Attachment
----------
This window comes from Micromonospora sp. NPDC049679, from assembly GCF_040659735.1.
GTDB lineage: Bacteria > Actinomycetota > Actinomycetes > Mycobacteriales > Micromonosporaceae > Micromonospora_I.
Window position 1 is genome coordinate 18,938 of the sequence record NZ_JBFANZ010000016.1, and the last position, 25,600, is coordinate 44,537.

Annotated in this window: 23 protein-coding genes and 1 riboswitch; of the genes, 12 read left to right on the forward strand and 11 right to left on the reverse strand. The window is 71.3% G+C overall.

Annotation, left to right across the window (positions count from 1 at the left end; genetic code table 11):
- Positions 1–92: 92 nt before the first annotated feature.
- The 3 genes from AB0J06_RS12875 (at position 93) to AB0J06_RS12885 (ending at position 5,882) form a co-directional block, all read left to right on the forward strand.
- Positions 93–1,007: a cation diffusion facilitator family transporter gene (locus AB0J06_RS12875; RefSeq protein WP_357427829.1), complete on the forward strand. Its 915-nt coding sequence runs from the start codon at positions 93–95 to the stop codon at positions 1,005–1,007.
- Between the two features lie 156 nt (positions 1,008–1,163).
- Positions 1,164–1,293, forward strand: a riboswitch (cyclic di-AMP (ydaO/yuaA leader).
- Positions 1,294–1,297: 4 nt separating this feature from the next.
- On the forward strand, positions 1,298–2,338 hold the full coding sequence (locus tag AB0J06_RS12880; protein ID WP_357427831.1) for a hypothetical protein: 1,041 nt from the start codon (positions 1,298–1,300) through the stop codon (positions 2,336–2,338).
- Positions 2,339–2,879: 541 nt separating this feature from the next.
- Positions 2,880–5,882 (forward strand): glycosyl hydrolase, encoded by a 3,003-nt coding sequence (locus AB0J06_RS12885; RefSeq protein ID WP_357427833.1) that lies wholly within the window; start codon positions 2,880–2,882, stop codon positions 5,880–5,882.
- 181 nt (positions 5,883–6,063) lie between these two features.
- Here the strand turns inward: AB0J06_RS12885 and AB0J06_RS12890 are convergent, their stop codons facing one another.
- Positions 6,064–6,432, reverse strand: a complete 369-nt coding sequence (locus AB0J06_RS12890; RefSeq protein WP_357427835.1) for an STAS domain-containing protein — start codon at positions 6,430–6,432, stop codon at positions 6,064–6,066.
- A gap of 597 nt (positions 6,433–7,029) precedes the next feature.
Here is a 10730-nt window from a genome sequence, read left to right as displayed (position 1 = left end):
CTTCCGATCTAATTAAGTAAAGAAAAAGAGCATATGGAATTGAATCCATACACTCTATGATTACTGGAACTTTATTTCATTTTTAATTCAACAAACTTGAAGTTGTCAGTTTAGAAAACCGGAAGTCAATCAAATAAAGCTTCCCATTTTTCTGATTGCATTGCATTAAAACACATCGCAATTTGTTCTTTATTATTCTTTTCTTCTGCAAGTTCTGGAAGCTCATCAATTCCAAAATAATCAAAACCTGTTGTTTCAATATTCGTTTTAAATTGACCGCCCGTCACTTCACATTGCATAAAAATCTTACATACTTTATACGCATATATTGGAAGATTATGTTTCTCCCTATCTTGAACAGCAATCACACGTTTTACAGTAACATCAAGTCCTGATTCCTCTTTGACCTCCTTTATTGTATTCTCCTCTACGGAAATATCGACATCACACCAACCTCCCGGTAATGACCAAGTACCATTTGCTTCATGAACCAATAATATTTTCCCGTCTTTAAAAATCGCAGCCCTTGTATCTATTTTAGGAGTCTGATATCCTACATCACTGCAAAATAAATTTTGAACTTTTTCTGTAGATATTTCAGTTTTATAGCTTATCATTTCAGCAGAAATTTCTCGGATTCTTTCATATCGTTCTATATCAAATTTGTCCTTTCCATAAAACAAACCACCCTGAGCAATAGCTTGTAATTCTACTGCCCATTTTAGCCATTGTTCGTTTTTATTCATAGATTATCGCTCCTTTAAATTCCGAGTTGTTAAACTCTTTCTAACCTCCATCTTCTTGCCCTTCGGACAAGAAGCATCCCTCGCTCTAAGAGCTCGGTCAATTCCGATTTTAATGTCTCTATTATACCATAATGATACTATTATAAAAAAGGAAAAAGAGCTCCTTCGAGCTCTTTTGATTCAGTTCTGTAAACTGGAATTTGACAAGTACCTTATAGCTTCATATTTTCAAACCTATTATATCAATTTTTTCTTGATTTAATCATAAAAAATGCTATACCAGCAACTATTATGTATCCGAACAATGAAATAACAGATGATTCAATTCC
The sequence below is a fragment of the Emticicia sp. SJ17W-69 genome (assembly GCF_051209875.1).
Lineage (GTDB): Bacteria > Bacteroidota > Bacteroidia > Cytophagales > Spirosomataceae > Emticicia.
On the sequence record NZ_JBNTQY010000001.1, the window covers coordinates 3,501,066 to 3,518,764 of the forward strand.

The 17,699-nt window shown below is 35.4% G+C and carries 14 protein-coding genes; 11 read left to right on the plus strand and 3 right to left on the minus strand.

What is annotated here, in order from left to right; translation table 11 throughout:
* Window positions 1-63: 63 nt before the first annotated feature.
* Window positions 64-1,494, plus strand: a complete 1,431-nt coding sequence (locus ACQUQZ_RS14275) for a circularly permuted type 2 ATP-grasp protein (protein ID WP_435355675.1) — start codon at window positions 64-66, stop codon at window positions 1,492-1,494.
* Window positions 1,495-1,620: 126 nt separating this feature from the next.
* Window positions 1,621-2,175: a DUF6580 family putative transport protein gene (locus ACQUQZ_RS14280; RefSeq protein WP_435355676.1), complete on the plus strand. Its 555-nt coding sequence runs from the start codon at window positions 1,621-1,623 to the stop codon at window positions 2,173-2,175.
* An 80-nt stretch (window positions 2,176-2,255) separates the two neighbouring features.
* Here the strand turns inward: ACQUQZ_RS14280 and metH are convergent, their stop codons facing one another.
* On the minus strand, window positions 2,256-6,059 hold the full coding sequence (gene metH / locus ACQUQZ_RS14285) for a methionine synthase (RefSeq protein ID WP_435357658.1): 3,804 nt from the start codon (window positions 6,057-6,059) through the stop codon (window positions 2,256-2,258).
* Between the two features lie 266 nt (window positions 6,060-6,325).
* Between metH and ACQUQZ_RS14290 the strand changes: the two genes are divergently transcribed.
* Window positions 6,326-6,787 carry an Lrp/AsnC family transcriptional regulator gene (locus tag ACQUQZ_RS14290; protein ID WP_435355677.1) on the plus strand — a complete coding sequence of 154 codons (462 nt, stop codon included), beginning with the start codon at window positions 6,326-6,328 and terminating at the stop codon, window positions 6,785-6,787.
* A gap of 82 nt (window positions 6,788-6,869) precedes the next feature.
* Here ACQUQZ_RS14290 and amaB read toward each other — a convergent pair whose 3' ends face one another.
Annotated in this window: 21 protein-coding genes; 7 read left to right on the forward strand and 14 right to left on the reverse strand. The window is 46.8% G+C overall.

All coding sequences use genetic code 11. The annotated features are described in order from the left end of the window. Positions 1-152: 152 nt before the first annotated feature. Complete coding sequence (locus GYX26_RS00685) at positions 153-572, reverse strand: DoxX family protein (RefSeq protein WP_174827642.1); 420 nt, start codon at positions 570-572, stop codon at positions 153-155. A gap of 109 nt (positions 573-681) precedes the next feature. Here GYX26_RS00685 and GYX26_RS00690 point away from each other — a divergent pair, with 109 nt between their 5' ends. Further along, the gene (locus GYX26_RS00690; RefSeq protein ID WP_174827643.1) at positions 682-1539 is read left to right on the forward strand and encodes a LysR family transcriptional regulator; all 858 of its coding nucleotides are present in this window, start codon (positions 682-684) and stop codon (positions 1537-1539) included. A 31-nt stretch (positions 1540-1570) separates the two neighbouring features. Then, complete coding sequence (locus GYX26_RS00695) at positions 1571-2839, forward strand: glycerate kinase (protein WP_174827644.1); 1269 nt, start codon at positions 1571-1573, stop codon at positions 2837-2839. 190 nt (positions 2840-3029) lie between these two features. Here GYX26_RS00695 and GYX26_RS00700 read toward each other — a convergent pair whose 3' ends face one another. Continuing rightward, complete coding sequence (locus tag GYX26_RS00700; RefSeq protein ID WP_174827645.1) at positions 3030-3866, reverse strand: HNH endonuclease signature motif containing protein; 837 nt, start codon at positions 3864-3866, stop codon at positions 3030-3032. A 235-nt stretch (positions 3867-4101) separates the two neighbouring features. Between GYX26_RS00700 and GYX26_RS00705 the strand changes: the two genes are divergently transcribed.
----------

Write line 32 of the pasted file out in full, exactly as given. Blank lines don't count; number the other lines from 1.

* On the minus strand, window positions 2,256-6,059 hold the full coding sequence (gene metH / locus ACQUQZ_RS14285) for a methionine synthase (RefSeq protein ID WP_435357658.1): 3,804 nt from the start codon (window positions 6,057-6,059) through the stop codon (window positions 2,256-2,258).